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Pecans, the Mesilla Valley and the Newberry Ranch

By Virginia A. Taylor

John W. Newberry arrived in the Las Cruces region in c. 1912, and by 1917 started a farm that would later be instrumental in the early promotion of pecan culture in the Mesilla Valley. Born John Wesley Newberry in July 4, 1879, in Greene County, Tennessee, Newberry descended from English origin of ancestors who originally settled in New England. Newberry came from a farming background, with his grandfather and father both farmers, and naturally pursued the livelihood, enrolling in Tusculum College in Grenville, Tennessee, where he pursued a two-year degree in applied agriculture.

After receiving his degree, Newberry traveled West and went to work for the Contract Machine Shop in Denver. There he learned the machinist trade, which led him to Los Angeles where he took a position in the engine room of a passenger ship, spending a year on the Pacific making voyages between Los Angles and Honolulu and San Francisco and Panama.[1] From the Pacific Coast, Newberry moved to Oklahoma, and then to Eastern New Mexico, claiming a homestead north of Clovis, where he worked at the Santa Fe Railway shop. Newberry continued his work with the railroad as a machinist, later transferring to the Santa Fe Railway shop in Albuquerque, and eventually to the roundhouse in Amarillo, becoming foreman of its operations.

Like many others, Newberry was attracted to the Mesilla Valley by the massive promotion of the Valley as a haven for health and homesteaders, with the promise that the Elephant Butte Dam, then the largest reservoir in the world, would turn its fertile soil into an agricultural Eden. In 1912, Newberry traveled to Las Cruces to inspect some land for sale west of the Rio Grande, near the old village of Picacho. In order to see the land, Newberry had to ford the Rio Grande, which at that time was not bridged. He later returned to buy the parcel, which lay within the original Mesilla Civil Colony Grant. Newberry did not settle the farm until 1917, after the completion of the Elephant Butte Dam. That year Newberry returned with a team of mules and a wagon purchased from the U.S. Army in Columbus, New Mexico.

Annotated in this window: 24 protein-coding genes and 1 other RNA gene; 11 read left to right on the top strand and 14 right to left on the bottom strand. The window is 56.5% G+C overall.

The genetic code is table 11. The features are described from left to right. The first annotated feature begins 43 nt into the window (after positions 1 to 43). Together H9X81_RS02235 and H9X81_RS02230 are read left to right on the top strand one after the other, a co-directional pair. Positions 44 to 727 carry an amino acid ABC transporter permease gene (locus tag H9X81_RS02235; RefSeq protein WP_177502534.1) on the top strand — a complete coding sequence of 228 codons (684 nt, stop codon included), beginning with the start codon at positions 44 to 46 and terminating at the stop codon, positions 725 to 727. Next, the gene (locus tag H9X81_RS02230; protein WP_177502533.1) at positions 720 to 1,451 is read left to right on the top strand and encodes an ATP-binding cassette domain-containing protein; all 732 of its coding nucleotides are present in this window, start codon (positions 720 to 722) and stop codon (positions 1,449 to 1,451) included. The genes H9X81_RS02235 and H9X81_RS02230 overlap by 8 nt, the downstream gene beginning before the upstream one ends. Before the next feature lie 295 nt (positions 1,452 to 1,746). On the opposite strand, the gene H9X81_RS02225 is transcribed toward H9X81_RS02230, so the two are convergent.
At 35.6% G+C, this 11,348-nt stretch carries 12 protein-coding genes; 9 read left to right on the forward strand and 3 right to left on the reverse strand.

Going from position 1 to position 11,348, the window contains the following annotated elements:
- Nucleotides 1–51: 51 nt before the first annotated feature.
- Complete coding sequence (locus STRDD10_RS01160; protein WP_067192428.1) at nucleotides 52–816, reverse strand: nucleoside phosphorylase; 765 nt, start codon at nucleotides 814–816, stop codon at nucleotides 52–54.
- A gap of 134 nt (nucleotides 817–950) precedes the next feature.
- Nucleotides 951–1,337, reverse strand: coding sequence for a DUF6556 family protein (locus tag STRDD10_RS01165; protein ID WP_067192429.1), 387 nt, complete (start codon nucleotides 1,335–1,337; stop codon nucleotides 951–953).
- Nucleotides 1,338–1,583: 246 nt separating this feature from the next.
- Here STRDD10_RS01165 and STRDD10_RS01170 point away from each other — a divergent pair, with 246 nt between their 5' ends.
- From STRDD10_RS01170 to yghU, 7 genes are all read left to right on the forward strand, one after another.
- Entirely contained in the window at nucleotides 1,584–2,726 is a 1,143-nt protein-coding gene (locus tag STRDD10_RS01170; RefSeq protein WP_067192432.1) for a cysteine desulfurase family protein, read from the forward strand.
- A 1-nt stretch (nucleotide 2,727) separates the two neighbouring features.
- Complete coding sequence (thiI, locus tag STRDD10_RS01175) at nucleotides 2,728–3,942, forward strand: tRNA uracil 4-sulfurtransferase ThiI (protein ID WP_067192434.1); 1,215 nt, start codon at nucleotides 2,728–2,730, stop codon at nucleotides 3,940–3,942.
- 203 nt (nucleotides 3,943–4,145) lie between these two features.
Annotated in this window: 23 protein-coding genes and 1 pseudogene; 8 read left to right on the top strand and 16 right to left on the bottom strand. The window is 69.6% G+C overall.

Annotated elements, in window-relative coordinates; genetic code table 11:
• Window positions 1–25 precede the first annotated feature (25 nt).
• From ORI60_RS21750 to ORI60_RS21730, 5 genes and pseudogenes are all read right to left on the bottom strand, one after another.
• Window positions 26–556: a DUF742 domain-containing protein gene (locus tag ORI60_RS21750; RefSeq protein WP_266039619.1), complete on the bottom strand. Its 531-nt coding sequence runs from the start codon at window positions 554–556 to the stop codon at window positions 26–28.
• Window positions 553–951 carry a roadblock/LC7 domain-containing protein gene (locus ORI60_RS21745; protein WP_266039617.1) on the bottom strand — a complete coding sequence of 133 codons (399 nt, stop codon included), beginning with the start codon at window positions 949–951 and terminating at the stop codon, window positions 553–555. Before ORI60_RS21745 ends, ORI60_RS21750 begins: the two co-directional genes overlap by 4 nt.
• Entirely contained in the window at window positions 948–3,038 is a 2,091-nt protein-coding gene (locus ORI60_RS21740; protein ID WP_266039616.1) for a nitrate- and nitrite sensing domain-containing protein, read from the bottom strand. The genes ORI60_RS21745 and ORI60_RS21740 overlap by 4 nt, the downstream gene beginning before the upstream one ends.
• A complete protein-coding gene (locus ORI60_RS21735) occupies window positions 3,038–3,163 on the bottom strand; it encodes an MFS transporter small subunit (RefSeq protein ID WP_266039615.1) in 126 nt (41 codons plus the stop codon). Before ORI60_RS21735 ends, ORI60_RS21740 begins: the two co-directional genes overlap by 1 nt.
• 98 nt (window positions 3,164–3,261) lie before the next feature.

With his mules and the assistance of local Mexican-American laborers, the heavily mesquite covered land was cleared and leveled. Tapping into the lateral, Newberry and his help created ditches to divert water into the newly cleared fields. Newberry began with irrigated alfalfa, beans and corn. At first alfalfa proved to be an ideal crop, producing a ton to a ton-and-a-half of hay an acre every thirty to forty days.[2]

Later diversification of farming, especially the concept of combining limited stock raising, truck farming, and small orchards became the ideal for the typical, small 40-acre farm of the Mesilla Valley.[3] Diversifying the crop, Newberry experimented with pinto, bayo beans and corn, raising enough of the latter to feed his farm animals. By the mid-1920s, truck crops, including cantaloupe, cabbage, and sweet potatoes were raised on the farm. Newberry then excelled in peach growing, and was noted in the local paper for his “mammoth” peaches and later won second place in 1940 for his entry of peaches in national Stark-Burbank Institute of Horticulture New Fruit Show. Following the introduction of cash crop cotton farming in the 1920s, Newberry planted some of his acreage in the crop, but continued to focus on diversified farming.

Because of his consuming interest in agriculture and the Mesilla Valley, Newberry held many offices over the years in farm-related organizations, including President of the New Mexico and Crop Improvement Association; Director of the Board of Southwestern Irrigate Cotton Growers Association; President of the Picacho Cooperative Gin; and the Picacho Farm Bureau.

The Pecan Era
Although pecan cultivation in southern New Mexico would come to be dominated by that of Deane Stahmann and his “world’s largest” pecan farm, John Newberry is generally attributed as the first to commercially propagate and promote pecans in the region.[4]